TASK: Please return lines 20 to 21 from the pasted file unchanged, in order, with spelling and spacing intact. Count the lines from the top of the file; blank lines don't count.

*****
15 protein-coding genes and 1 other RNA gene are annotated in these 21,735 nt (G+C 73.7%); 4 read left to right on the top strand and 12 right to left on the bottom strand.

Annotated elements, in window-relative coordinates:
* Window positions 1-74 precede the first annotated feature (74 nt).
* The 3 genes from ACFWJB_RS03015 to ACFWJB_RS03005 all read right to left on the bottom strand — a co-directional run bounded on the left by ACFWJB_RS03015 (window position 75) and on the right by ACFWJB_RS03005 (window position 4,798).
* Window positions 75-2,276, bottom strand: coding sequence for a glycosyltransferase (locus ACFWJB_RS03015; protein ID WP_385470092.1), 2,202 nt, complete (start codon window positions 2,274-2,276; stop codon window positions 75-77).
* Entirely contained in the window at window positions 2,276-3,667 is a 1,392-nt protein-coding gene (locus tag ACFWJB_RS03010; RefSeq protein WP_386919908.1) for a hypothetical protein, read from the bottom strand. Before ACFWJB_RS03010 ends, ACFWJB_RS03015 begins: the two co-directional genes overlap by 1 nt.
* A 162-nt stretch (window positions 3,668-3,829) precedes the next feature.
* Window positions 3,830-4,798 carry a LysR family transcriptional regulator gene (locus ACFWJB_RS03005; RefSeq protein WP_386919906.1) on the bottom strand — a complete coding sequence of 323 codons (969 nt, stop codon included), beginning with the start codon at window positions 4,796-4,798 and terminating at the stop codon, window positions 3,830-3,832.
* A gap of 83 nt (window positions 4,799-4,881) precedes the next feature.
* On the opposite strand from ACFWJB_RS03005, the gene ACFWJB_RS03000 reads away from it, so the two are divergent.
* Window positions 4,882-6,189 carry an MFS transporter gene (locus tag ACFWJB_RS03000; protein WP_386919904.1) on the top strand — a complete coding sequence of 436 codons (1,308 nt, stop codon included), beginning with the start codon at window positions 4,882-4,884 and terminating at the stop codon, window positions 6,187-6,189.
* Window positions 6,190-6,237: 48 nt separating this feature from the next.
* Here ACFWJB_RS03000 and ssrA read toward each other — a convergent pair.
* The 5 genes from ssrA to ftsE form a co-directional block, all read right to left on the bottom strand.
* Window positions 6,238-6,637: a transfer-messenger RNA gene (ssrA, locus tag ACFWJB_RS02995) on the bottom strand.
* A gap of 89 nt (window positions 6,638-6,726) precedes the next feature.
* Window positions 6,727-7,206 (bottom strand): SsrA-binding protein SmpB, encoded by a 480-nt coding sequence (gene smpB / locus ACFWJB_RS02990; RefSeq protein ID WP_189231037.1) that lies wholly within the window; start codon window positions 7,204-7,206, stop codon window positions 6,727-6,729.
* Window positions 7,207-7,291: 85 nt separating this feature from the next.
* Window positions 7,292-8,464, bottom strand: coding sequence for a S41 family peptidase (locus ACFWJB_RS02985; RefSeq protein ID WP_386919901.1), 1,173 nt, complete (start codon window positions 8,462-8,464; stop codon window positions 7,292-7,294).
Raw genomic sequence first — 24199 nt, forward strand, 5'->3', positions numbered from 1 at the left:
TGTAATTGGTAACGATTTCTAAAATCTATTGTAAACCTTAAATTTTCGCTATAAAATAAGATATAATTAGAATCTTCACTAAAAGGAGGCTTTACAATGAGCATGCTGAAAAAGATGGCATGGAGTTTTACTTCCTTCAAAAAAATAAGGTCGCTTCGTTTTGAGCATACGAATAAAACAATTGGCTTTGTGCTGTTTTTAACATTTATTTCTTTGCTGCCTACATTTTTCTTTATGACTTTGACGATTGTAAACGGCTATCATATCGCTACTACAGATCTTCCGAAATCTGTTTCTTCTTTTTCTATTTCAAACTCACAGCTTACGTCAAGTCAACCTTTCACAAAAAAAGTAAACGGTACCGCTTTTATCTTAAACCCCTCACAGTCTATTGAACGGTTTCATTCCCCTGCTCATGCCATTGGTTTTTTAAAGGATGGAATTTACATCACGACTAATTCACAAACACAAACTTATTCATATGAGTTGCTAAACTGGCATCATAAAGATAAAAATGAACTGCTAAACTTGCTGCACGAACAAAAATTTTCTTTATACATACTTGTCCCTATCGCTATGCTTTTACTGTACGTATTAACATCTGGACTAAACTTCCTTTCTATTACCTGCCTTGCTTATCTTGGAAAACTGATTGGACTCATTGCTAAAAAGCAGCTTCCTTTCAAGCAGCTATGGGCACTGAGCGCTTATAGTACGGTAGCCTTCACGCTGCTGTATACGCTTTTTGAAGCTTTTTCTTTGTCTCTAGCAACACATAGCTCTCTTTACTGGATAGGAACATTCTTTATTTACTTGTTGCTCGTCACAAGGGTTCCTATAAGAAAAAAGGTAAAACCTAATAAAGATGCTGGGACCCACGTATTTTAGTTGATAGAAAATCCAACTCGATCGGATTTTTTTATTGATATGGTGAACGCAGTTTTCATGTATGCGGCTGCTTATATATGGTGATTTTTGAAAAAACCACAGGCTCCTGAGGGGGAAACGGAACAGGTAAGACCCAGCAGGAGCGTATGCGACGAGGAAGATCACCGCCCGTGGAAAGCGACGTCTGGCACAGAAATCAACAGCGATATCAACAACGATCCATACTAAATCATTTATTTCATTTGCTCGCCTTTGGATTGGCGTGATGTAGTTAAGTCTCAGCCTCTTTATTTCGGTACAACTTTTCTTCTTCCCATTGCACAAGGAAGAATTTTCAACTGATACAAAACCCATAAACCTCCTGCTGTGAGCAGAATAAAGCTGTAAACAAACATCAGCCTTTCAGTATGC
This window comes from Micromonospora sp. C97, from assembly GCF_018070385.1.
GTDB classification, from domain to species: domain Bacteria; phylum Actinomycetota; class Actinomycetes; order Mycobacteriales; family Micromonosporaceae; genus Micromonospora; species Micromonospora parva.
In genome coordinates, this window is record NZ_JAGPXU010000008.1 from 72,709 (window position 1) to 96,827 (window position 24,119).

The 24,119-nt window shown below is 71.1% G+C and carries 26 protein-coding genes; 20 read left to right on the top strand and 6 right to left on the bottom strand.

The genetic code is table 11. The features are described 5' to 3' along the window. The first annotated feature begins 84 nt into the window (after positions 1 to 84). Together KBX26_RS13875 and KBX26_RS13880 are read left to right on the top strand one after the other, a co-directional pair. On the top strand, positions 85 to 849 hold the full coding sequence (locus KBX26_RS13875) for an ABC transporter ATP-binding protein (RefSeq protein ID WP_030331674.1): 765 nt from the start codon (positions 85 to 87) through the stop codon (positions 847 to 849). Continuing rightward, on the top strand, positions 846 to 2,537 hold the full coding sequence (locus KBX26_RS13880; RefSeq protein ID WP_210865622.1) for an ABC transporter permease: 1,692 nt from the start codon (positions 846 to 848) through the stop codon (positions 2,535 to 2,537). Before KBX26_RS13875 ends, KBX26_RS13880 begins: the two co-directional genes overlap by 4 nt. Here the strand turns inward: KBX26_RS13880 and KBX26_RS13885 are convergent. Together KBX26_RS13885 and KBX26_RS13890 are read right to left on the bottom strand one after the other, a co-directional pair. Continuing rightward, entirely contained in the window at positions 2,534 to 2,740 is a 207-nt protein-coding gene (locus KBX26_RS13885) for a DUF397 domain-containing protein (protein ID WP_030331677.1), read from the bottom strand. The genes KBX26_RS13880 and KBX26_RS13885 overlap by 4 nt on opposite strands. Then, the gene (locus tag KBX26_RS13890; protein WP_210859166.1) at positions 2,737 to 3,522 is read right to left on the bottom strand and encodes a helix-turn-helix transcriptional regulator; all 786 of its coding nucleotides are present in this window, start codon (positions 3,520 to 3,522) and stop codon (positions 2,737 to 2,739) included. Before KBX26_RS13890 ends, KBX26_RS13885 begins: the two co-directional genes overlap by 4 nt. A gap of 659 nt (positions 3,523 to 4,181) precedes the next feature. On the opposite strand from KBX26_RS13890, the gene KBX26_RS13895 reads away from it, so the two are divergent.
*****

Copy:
Raw genomic sequence first — 24199 nt, forward strand, 5'->3', positions numbered from 1 at the left:
TGTAATTGGTAACGATTTCTAAAATCTATTGTAAACCTTAAATTTTCGCTATAAAATAAGATATAATTAGAATCTTCACTAAAAGGAGGCTTTACAATGAGCATGCTGAAAAAGATGGCATGGAGTTTTACTTCCTTCAAAAAAATAAGGTCGCTTCGTTTTGAGCATACGAATAAAACAATTGGCTTTGTGCTGTTTTTAACATTTATTTCTTTGCTGCCTACATTTTTCTTTATGACTTTGACGATTGTAAACGGCTATCATATCGCTACTACAGATCTTCCGAAATCTGTTTCTTCTTTTTCTATTTCAAACTCACAGCTTACGTCAAGTCAACCTTTCACAAAAAAAGTAAACGGTACCGCTTTTATCTTAAACCCCTCACAGTCTATTGAACGGTTTCATTCCCCTGCTCATGCCATTGGTTTTTTAAAGGATGGAATTTACATCACGACTAATTCACAAACACAAACTTATTCATATGAGTTGCTAAACTGGCATCATAAAGATAAAAATGAACTGCTAAACTTGCTGCACGAACAAAAATTTTCTTTATACATACTTGTCCCTATCGCTATGCTTTTACTGTACGTATTAACATCTGGACTAAACTTCCTTTCTATTACCTGCCTTGCTTATCTTGGAAAACTGATTGGACTCATTGCTAAAAAGCAGCTTCCTTTCAAGCAGCTATGGGCACTGAGCGCTTATAGTACGGTAGCCTTCACGCTGCTGTATACGCTTTTTGAAGCTTTTTCTTTGTCTCTAGCAACACATAGCTCTCTTTACTGGATAGGAACATTCTTTATTTACTTGTTGCTCGTCACAAGGGTTCCTATAAGAAAAAAGGTAAAACCTAATAAAGATGCTGGGACCCACGTATTTTAGTTGATAGAAAATCCAACTCGATCGGATTTTTTTATTGATATGGTGAACGCAGTTTTCATGTATGCGGCTGCTTATATATGGTGATTTTTGAAAAAACCACAGGCTCCTGAGGGGGAAACGGAACAGGTAAGACCCAGCAGGAGCGTATGCGACGAGGAAGATCACCGCCCGTGGAAAGCGACGTCTGGCACAGAAATCAACAGCGATATCAACAACGATCCATACTAAATCATTTATTTCATTTGCTCGCCTTTGGATTGGCGTGATGTAGTTAAGTCTCAGCCTCTTTATTTCGGTACAACTTTTCTTCTTCCCATTGCACAAGGAAGAATTTTCAACTGATACAAAACCCATAAACCTCCTGCTGTGAGCAGAATAAAGCTGTAAACAAACATCAGCCTTTCAGTATGC